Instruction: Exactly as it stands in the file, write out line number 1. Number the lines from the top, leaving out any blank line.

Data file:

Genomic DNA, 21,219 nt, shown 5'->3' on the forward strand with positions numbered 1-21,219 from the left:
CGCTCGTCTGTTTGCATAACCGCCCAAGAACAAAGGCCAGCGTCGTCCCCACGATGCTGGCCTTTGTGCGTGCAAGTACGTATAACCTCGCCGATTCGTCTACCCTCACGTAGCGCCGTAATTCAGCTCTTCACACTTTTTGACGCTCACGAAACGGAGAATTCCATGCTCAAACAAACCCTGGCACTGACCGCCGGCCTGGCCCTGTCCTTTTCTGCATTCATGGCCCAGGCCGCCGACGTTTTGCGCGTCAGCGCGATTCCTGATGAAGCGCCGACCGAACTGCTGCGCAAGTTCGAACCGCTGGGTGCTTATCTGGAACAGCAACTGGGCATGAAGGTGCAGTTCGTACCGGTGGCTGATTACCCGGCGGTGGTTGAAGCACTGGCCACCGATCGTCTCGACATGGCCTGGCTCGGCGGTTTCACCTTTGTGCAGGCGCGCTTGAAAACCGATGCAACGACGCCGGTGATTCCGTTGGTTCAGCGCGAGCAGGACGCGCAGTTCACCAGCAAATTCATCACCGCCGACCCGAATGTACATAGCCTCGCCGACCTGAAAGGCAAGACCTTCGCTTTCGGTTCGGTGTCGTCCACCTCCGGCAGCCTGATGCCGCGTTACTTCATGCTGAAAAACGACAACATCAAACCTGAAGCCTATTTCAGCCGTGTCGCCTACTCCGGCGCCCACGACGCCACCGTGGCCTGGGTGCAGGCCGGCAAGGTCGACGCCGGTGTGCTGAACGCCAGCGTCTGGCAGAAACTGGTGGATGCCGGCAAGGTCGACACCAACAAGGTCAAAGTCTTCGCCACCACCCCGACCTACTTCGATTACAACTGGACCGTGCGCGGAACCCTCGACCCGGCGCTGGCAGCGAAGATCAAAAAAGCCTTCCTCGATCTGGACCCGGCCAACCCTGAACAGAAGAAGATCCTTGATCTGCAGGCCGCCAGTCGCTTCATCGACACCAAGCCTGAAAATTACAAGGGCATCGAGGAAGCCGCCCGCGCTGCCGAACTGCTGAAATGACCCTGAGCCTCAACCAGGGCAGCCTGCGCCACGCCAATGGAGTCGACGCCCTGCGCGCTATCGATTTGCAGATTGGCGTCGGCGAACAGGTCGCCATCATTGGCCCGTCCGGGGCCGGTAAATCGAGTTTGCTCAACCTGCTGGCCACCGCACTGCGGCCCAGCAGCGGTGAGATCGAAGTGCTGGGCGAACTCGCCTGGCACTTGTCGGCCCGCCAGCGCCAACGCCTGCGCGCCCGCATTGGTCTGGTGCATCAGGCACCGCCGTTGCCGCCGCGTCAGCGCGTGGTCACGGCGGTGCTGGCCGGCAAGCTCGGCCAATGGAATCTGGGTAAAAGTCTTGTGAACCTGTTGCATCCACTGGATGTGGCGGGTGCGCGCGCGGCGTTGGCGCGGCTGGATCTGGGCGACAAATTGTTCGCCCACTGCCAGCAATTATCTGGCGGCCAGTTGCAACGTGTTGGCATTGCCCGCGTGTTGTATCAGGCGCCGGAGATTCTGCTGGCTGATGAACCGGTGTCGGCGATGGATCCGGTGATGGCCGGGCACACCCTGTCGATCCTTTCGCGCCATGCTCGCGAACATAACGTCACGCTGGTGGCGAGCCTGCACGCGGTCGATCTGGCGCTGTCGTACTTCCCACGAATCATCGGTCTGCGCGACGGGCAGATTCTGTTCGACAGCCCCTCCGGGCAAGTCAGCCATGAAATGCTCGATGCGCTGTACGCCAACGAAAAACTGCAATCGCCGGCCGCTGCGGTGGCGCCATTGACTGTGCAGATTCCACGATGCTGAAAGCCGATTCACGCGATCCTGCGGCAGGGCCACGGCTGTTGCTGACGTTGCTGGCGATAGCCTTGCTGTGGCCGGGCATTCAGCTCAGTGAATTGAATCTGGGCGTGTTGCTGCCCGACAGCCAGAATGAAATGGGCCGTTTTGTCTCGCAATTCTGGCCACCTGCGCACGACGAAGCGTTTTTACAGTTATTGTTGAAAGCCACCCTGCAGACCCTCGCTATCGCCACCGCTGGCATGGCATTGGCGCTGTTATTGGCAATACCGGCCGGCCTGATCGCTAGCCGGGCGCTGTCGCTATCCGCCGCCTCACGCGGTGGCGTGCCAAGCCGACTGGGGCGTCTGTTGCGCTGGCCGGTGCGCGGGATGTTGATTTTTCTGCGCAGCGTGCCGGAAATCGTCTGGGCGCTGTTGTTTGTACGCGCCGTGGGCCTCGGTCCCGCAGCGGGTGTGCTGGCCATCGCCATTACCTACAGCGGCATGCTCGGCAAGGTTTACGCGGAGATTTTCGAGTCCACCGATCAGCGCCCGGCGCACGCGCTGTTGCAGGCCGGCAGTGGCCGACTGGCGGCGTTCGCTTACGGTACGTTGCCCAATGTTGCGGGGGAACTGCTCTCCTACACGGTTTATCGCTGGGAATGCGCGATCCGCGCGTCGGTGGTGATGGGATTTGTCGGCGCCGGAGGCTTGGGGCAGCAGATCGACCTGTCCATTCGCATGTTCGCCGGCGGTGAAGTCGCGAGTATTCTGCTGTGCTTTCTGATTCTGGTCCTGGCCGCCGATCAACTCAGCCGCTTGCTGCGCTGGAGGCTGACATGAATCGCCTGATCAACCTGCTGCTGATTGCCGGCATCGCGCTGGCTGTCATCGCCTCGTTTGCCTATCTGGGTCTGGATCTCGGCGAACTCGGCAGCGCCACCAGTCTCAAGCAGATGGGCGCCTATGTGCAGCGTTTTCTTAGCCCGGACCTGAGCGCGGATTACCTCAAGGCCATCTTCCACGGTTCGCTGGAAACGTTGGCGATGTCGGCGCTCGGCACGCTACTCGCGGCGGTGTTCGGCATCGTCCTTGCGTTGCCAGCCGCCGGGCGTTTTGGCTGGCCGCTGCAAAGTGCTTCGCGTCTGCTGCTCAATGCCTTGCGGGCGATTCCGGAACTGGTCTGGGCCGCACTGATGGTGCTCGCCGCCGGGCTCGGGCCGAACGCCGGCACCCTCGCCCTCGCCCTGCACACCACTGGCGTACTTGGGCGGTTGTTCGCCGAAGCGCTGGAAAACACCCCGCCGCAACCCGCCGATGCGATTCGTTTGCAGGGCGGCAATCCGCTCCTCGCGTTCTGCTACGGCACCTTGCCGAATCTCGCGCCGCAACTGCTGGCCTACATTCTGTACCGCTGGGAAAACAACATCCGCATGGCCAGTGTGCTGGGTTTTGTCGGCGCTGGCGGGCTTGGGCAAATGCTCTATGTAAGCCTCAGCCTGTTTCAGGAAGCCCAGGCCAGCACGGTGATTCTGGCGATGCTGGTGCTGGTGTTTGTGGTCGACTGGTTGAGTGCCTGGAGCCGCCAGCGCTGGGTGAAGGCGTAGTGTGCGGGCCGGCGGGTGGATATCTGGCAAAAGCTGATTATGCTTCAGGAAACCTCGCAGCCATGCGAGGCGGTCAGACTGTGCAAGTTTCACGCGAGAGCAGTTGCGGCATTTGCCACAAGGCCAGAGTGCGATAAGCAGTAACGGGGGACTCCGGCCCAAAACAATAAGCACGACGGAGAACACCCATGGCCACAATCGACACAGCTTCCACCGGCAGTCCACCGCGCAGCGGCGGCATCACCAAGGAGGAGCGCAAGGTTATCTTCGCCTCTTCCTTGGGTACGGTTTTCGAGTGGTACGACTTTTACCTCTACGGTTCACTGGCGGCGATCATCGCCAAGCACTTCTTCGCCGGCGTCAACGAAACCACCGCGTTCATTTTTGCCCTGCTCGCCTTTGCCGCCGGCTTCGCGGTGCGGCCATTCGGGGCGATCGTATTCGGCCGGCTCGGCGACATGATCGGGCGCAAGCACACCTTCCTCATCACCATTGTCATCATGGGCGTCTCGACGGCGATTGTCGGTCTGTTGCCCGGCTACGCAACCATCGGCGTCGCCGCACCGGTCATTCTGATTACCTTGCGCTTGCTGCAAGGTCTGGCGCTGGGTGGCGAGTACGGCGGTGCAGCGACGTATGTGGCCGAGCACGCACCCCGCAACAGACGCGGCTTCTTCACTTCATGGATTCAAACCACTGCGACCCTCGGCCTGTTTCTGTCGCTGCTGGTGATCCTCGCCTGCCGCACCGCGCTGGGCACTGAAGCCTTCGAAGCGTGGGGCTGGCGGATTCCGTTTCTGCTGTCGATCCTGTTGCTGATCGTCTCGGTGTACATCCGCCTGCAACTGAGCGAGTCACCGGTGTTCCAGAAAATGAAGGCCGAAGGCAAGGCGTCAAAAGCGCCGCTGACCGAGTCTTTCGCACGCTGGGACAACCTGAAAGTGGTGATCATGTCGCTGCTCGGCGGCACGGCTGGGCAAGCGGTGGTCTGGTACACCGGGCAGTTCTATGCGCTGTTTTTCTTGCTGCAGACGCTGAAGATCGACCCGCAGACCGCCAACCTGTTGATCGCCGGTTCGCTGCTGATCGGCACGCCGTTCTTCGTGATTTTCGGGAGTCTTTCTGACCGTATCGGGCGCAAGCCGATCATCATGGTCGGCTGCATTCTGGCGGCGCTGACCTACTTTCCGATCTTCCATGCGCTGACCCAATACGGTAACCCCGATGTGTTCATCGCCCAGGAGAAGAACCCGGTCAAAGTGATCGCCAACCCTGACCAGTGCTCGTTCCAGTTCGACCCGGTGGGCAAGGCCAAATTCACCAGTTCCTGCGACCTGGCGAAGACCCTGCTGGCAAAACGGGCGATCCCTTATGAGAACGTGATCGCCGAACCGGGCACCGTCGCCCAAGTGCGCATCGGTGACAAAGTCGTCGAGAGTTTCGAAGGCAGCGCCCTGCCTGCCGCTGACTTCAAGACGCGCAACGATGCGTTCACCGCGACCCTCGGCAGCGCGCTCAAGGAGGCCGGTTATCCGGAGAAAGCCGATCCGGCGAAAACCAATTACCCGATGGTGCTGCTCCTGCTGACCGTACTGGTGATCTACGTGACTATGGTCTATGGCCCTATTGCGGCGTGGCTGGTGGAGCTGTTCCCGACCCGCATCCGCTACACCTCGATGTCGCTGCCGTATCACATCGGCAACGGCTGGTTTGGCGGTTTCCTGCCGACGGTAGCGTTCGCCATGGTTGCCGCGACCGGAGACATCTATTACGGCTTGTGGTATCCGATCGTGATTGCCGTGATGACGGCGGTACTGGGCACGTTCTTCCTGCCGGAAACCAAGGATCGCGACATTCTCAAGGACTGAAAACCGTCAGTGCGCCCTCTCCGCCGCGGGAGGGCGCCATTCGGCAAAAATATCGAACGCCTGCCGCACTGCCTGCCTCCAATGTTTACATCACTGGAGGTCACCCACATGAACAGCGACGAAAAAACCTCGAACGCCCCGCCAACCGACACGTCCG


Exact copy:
Genomic DNA, 21,219 nt, shown 5'->3' on the forward strand with positions numbered 1-21,219 from the left: